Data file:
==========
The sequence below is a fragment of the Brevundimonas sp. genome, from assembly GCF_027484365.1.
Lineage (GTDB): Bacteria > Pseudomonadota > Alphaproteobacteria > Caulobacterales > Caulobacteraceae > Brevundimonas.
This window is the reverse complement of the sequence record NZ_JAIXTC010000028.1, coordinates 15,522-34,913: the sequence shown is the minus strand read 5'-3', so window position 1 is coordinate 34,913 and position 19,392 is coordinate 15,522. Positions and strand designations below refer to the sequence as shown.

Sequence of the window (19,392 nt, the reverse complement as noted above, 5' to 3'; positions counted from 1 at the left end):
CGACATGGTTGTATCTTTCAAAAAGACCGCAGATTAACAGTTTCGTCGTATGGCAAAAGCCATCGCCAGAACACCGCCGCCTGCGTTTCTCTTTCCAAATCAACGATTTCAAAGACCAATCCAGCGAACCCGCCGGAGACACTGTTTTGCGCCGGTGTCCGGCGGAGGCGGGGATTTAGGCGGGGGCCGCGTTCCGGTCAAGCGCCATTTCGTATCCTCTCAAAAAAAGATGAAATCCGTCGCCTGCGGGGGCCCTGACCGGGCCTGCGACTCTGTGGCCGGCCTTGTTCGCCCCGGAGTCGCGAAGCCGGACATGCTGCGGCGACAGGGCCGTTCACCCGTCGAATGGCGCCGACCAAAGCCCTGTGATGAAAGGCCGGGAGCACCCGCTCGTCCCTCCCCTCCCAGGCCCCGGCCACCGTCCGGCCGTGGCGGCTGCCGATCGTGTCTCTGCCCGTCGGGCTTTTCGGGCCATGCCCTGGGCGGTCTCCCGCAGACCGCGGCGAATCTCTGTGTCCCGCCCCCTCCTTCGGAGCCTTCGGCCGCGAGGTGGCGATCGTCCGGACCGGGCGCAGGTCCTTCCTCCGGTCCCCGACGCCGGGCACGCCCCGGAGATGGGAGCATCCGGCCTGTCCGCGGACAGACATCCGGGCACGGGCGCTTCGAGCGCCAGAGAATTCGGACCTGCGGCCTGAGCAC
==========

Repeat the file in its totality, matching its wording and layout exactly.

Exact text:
The sequence below is a fragment of the Brevundimonas sp. genome, from assembly GCF_027484365.1.
Lineage (GTDB): Bacteria > Pseudomonadota > Alphaproteobacteria > Caulobacterales > Caulobacteraceae > Brevundimonas.
This window is the reverse complement of the sequence record NZ_JAIXTC010000028.1, coordinates 15,522-34,913: the sequence shown is the minus strand read 5'-3', so window position 1 is coordinate 34,913 and position 19,392 is coordinate 15,522. Positions and strand designations below refer to the sequence as shown.

Sequence of the window (19,392 nt, the reverse complement as noted above, 5' to 3'; positions counted from 1 at the left end):
CGACATGGTTGTATCTTTCAAAAAGACCGCAGATTAACAGTTTCGTCGTATGGCAAAAGCCATCGCCAGAACACCGCCGCCTGCGTTTCTCTTTCCAAATCAACGATTTCAAAGACCAATCCAGCGAACCCGCCGGAGACACTGTTTTGCGCCGGTGTCCGGCGGAGGCGGGGATTTAGGCGGGGGCCGCGTTCCGGTCAAGCGCCATTTCGTATCCTCTCAAAAAAAGATGAAATCCGTCGCCTGCGGGGGCCCTGACCGGGCCTGCGACTCTGTGGCCGGCCTTGTTCGCCCCGGAGTCGCGAAGCCGGACATGCTGCGGCGACAGGGCCGTTCACCCGTCGAATGGCGCCGACCAAAGCCCTGTGATGAAAGGCCGGGAGCACCCGCTCGTCCCTCCCCTCCCAGGCCCCGGCCACCGTCCGGCCGTGGCGGCTGCCGATCGTGTCTCTGCCCGTCGGGCTTTTCGGGCCATGCCCTGGGCGGTCTCCCGCAGACCGCGGCGAATCTCTGTGTCCCGCCCCCTCCTTCGGAGCCTTCGGCCGCGAGGTGGCGATCGTCCGGACCGGGCGCAGGTCCTTCCTCCGGTCCCCGACGCCGGGCACGCCCCGGAGATGGGAGCATCCGGCCTGTCCGCGGACAGACATCCGGGCACGGGCGCTTCGAGCGCCAGAGAATTCGGACCTGCGGCCTGAGCAC